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FROM THIS EPISODE

This is Celia Hirschman with On the Beat for KCRW.

The economic problems surrounding the record industry have been devolving for the past eight years. In spite of this, none of the four major record-label conglomerates seemed willing to make significant changes in the way they ran their business. That is, until this week, when Terra Firma took the lead in a bold move that will separate EMI labels from the rest.

EMI is the smallest of the four label conglomerates and was bought by private equity firm, Terra Firma, last year. Guy Hands is in charge of Terra Firm and it would appear he's not about to follow in the footsteps of his predecessors. On Monday, he announced he was cutting a million dollars from the annual budget. The move will cut the staff by a third, leaving about 4200 employees in the worldwide company.

Cost cutting is one way to address massive losses in revenue. Mr. Hands also introduced new management that would effectively shift the direction of the company from marketing driven labels to talent driven ones. And, in a move that many find radical, it is reported that EMI is shifting the way they sign new bands.

Untested, unsigned bands work hard to gain the attention of major label talent scouts. If a band is perceived as "hot," a bidding war among competing talent scouts ensues. Traditionally, major labels use large advances to get the band to sign with that particular label, figuring the label would recoup the advance with future record sales. But the problem with the system is two fold: 1) the economics are based on a perceived demand, not a real one, and 2) rarely does the advance recoup.

EMI is shifting their signing strategy. The will reportedly be offering large retroactive payments based on record sales, instead of engaging in bidding wars to secure new talent.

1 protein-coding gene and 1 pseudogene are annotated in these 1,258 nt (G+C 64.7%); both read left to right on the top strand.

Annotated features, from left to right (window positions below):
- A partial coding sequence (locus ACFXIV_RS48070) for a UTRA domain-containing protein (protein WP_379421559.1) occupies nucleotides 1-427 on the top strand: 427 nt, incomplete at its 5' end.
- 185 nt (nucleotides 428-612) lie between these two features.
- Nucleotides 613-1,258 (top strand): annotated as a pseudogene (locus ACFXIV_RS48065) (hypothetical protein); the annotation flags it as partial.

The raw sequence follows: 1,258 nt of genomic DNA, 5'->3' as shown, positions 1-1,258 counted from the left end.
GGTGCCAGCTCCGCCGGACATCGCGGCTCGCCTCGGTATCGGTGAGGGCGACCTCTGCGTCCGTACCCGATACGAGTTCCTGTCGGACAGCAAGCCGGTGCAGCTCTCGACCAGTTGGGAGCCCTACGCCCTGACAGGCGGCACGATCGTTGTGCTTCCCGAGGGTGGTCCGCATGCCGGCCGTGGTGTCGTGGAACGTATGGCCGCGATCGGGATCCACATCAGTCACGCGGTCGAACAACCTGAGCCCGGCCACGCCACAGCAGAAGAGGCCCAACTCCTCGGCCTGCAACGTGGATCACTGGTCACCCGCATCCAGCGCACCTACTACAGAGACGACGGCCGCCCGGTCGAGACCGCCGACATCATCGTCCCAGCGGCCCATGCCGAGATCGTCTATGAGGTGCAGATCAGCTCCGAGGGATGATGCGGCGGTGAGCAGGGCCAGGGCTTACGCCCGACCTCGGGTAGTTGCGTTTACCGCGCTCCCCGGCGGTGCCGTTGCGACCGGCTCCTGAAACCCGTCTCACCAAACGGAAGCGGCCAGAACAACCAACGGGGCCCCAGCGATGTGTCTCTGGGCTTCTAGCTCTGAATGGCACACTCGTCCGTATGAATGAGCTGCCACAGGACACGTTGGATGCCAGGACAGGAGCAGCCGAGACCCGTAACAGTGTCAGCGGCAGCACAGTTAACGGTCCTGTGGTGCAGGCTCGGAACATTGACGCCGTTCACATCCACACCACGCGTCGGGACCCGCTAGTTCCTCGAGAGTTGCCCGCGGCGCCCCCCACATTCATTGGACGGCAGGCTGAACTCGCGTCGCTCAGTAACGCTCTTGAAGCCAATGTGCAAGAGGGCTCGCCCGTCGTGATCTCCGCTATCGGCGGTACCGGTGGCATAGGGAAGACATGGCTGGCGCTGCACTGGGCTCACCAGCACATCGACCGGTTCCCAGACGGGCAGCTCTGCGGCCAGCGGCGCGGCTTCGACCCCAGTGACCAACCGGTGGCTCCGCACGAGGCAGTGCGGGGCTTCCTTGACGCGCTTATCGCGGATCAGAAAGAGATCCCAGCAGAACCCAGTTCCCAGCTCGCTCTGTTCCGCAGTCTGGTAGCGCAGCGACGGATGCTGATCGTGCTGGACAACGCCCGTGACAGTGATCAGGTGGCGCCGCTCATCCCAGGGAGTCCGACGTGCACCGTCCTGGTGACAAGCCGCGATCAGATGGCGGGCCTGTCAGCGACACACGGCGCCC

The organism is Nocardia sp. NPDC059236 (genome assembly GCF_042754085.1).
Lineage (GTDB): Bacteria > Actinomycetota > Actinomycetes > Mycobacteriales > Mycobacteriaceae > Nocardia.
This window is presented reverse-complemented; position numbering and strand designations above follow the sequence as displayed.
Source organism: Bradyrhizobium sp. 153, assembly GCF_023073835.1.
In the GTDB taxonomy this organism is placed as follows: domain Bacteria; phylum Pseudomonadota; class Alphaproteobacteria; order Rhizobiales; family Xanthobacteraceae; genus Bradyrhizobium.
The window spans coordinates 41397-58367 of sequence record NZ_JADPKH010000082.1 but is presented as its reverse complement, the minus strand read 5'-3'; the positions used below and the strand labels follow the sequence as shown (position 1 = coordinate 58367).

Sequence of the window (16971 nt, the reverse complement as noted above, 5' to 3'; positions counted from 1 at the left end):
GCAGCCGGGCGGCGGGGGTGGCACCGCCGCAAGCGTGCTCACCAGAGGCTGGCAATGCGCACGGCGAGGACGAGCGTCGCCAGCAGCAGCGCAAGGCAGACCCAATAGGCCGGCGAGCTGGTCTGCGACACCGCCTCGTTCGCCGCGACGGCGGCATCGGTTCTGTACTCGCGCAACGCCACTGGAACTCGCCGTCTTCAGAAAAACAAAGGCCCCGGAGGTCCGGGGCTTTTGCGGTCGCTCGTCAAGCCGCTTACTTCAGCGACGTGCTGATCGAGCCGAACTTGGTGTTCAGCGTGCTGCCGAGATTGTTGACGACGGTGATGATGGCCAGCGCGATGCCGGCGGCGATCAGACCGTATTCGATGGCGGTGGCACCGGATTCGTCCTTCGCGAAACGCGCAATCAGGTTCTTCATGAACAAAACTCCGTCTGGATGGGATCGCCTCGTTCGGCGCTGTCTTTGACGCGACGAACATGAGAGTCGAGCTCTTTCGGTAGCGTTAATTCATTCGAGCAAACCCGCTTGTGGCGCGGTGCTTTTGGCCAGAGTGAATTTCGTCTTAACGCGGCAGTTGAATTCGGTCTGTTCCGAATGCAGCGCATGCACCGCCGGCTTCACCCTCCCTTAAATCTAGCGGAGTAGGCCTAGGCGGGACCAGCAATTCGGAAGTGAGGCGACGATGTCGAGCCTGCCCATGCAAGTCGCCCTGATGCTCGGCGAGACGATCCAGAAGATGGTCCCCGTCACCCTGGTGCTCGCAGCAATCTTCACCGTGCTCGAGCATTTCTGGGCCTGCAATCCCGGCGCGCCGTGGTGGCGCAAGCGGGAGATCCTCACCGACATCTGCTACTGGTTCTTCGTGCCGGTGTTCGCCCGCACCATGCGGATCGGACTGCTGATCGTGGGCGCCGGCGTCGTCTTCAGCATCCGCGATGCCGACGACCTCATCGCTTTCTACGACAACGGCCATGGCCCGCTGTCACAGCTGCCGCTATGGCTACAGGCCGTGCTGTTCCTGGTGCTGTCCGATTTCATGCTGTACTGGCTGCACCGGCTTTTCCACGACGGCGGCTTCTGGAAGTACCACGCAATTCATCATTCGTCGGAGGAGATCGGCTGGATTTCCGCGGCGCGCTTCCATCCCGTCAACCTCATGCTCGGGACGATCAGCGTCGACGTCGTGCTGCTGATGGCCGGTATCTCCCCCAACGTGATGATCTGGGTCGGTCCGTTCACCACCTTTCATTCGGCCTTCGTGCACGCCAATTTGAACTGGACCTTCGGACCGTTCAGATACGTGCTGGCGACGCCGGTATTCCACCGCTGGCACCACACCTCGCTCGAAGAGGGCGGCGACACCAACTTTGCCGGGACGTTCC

Of course Hand's strategy does makes sense. Large advances for new groups may stroke the ego of band members, but they're just not good business.

Not all of the Terra Firma changes were well received. Some artists immediately rebelled, arguing that they'd hold back their next release until convinced their label will market their records effectively. But realistically, none of the other three conglomerates offer any greater guarantees of marketing focus.

Another point made is that the other three conglomerates talent scouts will now have a distinct advantage, given that EMI's won't be offering large signing advances. But I'm not sure EMI is interested in partnering with new bands who want large advances anyway. These cash advances usually underscores the band's lack of confidence in their ability to recoup the money with sales.

The record industry suffers terribly from a chronic condition of delusions of grandeur. I run a label that is distributed through EMI, and though no one likes to think about lost jobs and bigger work loads, for most bands and labels there's a economic reality about this business that should not be ignored.

It's about time someone in control got honest about it.

This is Celia Hirschman with On the Beat for KCRW.

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